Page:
I can’t count how many times i have hated an upgrade because it changed for the sake of change, usually just to add some crappy shiny buttons and menus in most cases.
    Program upgrades should keep a backup of core settings, or even ask you if it should back it up in case you need to downgrade for whatever reasons.
    In the case of browsers, your profile gets upgraded to a new system and it is essentially impossible to go back.

  46. Marvin wrote on :

    Every time I turn on my computer lately I am asked Do you want firefox to make changes to your computer.? I have a new computer that works fine. I don’t want anyone making changes to my computer. As often as I am receiving these messages,How do I know that someone isn’t trying
    to hack my computer.These updates are coming entirely too fast. I don’t know whether to trust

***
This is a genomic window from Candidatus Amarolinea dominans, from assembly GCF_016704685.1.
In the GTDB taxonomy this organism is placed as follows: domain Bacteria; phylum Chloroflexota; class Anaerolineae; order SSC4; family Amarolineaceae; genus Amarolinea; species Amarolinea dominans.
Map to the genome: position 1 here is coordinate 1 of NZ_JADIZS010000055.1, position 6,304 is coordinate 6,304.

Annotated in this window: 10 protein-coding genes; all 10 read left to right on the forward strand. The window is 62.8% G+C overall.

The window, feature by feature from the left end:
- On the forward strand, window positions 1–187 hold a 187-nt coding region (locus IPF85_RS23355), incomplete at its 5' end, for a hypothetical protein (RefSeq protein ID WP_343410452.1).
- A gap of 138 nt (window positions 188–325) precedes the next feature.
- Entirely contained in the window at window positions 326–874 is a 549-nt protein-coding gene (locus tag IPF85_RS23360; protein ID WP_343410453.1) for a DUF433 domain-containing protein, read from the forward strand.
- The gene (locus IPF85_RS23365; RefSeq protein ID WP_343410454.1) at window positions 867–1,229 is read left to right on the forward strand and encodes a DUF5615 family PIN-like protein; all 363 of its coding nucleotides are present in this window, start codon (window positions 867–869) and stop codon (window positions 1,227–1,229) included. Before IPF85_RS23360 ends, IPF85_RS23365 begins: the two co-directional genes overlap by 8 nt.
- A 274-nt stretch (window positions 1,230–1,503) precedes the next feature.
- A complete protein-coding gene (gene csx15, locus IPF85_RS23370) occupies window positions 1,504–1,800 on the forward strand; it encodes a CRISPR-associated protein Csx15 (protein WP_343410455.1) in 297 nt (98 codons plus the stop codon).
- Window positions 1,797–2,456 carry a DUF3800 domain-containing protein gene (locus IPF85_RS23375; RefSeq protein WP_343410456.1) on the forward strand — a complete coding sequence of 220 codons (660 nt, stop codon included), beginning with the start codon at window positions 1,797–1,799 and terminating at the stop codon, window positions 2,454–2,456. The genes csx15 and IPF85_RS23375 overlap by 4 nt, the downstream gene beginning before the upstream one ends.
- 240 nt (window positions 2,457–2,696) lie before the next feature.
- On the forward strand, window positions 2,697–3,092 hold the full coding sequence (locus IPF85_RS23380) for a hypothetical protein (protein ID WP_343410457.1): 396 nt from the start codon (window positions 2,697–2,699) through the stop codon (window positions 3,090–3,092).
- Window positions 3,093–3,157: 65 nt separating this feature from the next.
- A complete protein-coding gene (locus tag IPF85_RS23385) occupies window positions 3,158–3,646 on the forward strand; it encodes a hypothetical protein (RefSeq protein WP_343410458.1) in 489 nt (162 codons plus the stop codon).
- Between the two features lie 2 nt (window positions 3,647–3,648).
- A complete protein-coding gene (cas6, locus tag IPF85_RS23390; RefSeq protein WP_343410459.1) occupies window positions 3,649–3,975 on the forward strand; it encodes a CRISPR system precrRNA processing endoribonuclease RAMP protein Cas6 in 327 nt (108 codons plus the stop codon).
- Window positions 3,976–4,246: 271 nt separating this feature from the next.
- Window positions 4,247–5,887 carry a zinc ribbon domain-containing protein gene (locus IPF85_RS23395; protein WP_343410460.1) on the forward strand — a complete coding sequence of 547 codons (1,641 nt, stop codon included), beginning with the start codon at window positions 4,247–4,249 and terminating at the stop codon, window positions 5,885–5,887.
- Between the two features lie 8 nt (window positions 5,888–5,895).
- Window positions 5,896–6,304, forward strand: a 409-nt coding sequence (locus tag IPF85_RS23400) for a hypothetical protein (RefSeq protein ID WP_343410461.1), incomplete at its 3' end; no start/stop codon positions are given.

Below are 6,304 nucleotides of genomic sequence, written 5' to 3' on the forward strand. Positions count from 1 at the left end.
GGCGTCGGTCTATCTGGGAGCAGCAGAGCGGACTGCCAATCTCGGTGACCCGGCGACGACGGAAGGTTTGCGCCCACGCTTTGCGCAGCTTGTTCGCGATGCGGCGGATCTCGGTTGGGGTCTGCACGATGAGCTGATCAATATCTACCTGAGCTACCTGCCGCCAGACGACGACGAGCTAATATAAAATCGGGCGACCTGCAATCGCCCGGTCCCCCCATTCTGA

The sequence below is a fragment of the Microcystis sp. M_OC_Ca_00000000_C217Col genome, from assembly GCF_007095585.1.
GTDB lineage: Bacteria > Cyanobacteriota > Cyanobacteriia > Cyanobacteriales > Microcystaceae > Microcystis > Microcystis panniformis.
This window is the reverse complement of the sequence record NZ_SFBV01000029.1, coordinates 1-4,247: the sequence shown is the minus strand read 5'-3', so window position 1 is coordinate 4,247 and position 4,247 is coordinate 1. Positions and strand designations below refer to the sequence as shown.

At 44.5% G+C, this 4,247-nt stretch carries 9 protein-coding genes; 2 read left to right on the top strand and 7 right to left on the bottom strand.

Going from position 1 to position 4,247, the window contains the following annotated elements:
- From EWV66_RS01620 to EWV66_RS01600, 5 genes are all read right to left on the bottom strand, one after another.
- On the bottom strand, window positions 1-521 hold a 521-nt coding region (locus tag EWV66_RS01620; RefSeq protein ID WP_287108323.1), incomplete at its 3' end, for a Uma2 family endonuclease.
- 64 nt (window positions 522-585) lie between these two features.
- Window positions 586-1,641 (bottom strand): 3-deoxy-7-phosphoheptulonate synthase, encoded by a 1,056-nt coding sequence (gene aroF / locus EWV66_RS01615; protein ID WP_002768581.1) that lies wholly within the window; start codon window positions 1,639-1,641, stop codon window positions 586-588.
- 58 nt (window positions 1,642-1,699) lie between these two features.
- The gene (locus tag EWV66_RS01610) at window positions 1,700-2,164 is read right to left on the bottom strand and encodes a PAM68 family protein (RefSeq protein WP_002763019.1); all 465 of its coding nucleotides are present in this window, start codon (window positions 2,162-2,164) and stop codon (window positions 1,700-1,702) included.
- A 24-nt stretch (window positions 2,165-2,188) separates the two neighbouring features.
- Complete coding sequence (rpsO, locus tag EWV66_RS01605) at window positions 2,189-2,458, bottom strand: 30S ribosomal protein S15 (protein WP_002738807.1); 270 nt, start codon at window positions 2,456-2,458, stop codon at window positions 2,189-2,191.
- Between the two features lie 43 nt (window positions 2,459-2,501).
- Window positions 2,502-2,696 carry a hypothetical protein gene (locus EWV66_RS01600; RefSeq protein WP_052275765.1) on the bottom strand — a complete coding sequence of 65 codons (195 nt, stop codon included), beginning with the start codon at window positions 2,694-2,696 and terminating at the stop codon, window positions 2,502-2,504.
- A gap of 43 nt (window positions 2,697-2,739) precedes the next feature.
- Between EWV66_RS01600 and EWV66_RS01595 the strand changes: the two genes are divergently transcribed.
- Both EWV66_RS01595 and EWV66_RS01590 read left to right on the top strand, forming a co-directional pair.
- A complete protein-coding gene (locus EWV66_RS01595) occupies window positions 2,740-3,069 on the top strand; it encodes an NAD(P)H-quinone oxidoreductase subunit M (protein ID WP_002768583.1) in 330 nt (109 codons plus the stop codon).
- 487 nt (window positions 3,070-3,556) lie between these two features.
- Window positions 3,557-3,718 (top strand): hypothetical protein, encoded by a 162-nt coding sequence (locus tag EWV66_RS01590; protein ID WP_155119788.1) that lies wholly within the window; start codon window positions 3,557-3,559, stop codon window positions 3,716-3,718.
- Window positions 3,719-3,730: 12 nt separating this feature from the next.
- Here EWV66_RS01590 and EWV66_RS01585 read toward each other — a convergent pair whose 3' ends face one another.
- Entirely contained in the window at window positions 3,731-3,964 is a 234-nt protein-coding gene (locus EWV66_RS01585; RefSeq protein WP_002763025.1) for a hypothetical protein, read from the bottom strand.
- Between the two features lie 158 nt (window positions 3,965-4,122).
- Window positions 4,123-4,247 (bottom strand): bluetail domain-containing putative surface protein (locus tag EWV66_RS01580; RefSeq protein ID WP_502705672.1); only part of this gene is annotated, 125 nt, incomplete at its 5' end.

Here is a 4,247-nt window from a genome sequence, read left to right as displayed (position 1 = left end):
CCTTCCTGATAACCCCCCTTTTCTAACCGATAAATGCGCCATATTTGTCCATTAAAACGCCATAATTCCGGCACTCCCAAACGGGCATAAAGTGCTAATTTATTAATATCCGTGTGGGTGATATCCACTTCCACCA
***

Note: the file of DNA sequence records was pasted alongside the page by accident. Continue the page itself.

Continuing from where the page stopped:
this stuff or not so I feel more secure leaving things just like they are. Why don’t we have an option to turn off these messages instead of just being given a choice of someone making changes to my computer or not?
    thank you

  47. Don wrote on :

    Here’s my reason for not upgrading to 3.5: that’s where Firefox jumped the shark a bit. Too much bloat, too many resources used. And the 4.0 betas have too many glitches and a crap GUI. I’ll stick with 3.0.19 until I absolutely cant’ use it anymore.

  48. jojo wrote on :

    damn FF, so many addons dont work after the latest FF upgrades (which avg about one a week!!!!!) by the time add on app developers get the app running for a version, FF has been upgraged twice..

  49. Ed wrote on :

    Discussions are currently ongoing regarding the next iteration of the “more scary” version of the upgrade billboard message. Chris, don’t know if you knew/wanted to chime to to help guide things based on the findings above:


  50. pheldespat wrote on :

    Since there are so many “no time right now” answers, I’d suggest removing the “Never” button in the update prompt. Either that or make it so if the user clicks “Never” a confirmation dialog with a stern/scary warning appears.